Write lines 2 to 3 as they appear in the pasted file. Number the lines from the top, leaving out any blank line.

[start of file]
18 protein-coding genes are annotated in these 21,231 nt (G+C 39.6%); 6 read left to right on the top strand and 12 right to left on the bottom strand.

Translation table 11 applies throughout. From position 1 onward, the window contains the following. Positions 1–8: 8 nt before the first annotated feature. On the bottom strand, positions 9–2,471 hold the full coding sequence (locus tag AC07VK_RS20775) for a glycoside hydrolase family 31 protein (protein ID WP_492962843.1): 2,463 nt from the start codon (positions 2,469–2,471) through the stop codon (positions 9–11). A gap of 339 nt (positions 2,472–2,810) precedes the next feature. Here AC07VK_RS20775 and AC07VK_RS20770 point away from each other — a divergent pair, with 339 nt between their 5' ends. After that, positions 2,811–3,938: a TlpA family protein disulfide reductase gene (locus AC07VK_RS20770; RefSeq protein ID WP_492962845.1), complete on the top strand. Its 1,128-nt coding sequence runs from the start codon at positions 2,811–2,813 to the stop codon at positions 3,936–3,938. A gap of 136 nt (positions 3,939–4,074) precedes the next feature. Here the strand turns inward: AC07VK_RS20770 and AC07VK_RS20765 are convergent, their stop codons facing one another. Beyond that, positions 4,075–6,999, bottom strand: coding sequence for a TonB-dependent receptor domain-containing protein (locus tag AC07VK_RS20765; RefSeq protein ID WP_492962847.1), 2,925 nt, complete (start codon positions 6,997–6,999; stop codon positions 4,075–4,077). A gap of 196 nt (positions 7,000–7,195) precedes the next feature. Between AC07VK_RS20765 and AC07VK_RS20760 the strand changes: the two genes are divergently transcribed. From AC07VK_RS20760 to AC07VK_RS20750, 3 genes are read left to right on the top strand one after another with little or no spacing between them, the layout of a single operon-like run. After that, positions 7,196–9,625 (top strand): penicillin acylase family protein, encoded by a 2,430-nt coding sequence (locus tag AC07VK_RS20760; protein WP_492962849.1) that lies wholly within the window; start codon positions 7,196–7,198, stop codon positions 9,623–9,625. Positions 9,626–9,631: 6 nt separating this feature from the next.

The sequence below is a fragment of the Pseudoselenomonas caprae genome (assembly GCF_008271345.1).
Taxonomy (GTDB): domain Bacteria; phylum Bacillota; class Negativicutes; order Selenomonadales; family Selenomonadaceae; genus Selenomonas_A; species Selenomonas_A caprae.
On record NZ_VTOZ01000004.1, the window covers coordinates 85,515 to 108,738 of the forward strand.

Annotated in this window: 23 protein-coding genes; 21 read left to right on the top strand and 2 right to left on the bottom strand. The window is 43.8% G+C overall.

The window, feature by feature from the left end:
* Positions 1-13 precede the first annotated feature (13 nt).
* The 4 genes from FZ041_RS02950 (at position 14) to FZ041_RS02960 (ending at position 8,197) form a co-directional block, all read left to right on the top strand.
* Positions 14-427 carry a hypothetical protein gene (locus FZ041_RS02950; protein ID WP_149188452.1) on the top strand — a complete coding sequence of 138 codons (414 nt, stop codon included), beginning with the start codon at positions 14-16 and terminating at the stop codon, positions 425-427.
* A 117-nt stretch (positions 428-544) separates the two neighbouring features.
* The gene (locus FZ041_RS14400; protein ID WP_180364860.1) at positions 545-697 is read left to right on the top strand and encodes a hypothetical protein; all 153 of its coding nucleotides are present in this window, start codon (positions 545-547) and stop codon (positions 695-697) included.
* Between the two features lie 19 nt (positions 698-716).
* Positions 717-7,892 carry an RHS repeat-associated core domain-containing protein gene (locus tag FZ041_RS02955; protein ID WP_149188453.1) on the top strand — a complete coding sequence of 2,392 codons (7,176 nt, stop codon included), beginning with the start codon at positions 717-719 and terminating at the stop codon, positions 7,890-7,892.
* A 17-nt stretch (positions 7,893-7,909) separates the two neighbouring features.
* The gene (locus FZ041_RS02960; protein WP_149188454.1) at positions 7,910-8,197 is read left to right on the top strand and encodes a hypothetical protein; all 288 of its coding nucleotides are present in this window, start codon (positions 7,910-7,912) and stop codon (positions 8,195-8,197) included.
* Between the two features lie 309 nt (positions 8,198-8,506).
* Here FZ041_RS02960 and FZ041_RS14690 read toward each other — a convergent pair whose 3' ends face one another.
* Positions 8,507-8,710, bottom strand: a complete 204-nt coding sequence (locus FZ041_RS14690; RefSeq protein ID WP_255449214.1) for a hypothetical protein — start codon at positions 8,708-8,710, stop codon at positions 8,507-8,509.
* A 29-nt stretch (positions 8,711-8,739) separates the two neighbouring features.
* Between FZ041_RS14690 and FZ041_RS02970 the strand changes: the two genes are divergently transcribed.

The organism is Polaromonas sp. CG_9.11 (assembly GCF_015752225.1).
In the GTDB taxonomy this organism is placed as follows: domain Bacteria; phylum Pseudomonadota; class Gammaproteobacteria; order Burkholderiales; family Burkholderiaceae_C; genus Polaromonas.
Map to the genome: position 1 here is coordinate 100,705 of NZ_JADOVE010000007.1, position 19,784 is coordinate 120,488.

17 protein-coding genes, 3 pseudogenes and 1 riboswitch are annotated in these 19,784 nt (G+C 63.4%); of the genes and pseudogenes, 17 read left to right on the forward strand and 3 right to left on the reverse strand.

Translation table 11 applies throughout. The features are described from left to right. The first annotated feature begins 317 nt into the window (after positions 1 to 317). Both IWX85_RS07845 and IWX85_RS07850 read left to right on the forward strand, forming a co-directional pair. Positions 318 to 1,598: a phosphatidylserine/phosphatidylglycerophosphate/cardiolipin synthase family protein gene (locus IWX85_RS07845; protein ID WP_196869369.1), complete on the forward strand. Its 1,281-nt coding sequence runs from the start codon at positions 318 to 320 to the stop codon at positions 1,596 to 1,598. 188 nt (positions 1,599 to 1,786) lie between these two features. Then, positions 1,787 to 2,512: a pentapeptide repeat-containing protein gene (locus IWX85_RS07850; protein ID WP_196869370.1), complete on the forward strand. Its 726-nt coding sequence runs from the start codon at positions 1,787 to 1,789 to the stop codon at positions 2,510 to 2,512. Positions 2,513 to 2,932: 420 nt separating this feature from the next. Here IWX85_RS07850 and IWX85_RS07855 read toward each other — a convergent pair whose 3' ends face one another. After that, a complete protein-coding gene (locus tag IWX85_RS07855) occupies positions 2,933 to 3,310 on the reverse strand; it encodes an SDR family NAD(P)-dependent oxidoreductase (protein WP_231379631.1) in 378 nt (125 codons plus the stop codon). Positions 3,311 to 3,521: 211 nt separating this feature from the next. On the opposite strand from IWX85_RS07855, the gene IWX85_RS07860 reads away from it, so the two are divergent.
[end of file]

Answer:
Translation table 11 applies throughout. From position 1 onward, the window contains the following. Positions 1–8: 8 nt before the first annotated feature. On the bottom strand, positions 9–2,471 hold the full coding sequence (locus tag AC07VK_RS20775) for a glycoside hydrolase family 31 protein (protein ID WP_492962843.1): 2,463 nt from the start codon (positions 2,469–2,471) through the stop codon (positions 9–11). A gap of 339 nt (positions 2,472–2,810) precedes the next feature. Here AC07VK_RS20775 and AC07VK_RS20770 point away from each other — a divergent pair, with 339 nt between their 5' ends. After that, positions 2,811–3,938: a TlpA family protein disulfide reductase gene (locus AC07VK_RS20770; RefSeq protein ID WP_492962845.1), complete on the top strand. Its 1,128-nt coding sequence runs from the start codon at positions 2,811–2,813 to the stop codon at positions 3,936–3,938. A gap of 136 nt (positions 3,939–4,074) precedes the next feature. Here the strand turns inward: AC07VK_RS20770 and AC07VK_RS20765 are convergent, their stop codons facing one another. Beyond that, positions 4,075–6,999, bottom strand: coding sequence for a TonB-dependent receptor domain-containing protein (locus tag AC07VK_RS20765; RefSeq protein ID WP_492962847.1), 2,925 nt, complete (start codon positions 6,997–6,999; stop codon positions 4,075–4,077). A gap of 196 nt (positions 7,000–7,195) precedes the next feature. Between AC07VK_RS20765 and AC07VK_RS20760 the strand changes: the two genes are divergently transcribed. From AC07VK_RS20760 to AC07VK_RS20750, 3 genes are read left to right on the top strand one after another with little or no spacing between them, the layout of a single operon-like run. After that, positions 7,196–9,625 (top strand): penicillin acylase family protein, encoded by a 2,430-nt coding sequence (locus tag AC07VK_RS20760; protein WP_492962849.1) that lies wholly within the window; start codon positions 7,196–7,198, stop codon positions 9,623–9,625. Positions 9,626–9,631: 6 nt separating this feature from the next.

The sequence below is a fragment of the Pseudoselenomonas caprae genome (assembly GCF_008271345.1).